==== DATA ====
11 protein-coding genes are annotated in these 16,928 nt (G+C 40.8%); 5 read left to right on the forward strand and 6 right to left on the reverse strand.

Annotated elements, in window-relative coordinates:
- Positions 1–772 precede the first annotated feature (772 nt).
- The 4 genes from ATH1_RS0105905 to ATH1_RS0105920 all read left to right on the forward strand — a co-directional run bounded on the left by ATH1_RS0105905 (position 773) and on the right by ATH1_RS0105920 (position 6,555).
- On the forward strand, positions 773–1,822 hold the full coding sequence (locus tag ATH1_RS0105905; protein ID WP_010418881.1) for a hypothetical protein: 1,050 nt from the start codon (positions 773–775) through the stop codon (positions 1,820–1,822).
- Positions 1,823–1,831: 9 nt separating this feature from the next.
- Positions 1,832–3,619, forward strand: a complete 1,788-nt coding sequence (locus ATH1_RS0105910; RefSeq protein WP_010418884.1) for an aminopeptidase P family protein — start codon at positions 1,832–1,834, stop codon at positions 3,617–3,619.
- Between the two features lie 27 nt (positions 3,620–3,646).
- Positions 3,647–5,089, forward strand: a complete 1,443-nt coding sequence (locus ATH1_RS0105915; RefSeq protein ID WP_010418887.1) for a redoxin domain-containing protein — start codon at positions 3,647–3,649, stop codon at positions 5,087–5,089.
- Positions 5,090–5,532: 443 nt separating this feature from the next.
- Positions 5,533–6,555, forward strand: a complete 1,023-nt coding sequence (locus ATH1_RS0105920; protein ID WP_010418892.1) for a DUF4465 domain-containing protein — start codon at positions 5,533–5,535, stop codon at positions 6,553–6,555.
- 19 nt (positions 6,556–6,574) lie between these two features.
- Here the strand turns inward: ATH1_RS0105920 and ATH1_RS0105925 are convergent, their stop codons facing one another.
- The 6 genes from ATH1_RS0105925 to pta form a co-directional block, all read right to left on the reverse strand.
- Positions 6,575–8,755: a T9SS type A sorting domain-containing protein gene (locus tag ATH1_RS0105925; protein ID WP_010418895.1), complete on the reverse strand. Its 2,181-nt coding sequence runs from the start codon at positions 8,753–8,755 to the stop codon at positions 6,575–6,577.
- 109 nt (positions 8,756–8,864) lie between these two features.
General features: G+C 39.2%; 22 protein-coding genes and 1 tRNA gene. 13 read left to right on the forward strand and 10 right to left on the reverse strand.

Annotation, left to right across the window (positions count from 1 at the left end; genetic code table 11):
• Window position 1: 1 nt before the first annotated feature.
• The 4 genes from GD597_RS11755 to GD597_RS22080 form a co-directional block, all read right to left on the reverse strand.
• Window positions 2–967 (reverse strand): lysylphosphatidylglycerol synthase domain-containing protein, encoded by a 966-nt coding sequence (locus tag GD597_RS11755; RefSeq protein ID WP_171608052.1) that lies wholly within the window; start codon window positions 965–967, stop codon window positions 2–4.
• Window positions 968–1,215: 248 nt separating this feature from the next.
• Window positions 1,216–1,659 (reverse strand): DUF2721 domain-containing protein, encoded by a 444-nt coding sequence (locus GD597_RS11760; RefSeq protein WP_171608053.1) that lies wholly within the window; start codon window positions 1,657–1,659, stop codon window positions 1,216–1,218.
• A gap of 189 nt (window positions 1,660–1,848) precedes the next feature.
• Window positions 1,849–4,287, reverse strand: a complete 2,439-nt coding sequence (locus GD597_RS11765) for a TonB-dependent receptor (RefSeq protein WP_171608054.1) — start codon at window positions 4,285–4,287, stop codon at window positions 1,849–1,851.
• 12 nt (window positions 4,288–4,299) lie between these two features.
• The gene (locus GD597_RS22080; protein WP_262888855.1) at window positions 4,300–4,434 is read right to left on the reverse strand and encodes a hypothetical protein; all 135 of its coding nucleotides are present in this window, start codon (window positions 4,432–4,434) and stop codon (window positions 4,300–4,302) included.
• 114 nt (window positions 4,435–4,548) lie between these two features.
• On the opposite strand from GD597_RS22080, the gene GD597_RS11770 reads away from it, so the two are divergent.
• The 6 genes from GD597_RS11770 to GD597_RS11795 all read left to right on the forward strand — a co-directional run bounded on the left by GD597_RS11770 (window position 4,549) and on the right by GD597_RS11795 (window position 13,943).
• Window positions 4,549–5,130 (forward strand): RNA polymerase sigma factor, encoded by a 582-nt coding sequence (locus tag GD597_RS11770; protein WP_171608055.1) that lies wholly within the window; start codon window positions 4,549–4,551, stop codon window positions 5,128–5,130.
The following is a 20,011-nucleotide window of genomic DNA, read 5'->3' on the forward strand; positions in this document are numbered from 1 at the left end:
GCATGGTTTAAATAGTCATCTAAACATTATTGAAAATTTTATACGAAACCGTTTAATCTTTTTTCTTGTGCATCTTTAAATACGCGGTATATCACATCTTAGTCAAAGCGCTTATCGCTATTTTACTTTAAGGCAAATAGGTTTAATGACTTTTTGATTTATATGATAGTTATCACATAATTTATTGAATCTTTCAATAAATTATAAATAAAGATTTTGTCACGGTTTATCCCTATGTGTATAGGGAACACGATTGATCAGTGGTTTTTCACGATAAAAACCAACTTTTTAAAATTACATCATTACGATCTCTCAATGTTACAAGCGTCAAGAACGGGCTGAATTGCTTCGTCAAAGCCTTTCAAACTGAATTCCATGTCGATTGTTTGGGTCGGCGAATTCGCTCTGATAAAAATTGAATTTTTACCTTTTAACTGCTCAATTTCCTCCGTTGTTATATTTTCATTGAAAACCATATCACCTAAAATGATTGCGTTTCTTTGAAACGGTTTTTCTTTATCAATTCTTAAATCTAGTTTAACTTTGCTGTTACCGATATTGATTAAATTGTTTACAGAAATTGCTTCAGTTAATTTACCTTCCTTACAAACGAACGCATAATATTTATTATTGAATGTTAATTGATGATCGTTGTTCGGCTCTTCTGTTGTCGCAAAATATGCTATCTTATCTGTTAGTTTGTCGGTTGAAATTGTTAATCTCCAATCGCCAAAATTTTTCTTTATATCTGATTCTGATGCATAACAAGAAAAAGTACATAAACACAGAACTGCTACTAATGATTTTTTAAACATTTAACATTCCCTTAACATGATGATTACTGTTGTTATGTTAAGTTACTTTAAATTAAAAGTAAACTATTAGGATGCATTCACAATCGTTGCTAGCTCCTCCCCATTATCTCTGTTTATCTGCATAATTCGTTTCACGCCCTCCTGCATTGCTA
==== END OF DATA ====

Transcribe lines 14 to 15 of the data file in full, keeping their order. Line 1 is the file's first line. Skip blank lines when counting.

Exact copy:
- The 6 genes from ATH1_RS0105925 to pta form a co-directional block, all read right to left on the reverse strand.
- Positions 6,575–8,755: a T9SS type A sorting domain-containing protein gene (locus tag ATH1_RS0105925; protein ID WP_010418895.1), complete on the reverse strand. Its 2,181-nt coding sequence runs from the start codon at positions 8,753–8,755 to the stop codon at positions 6,575–6,577.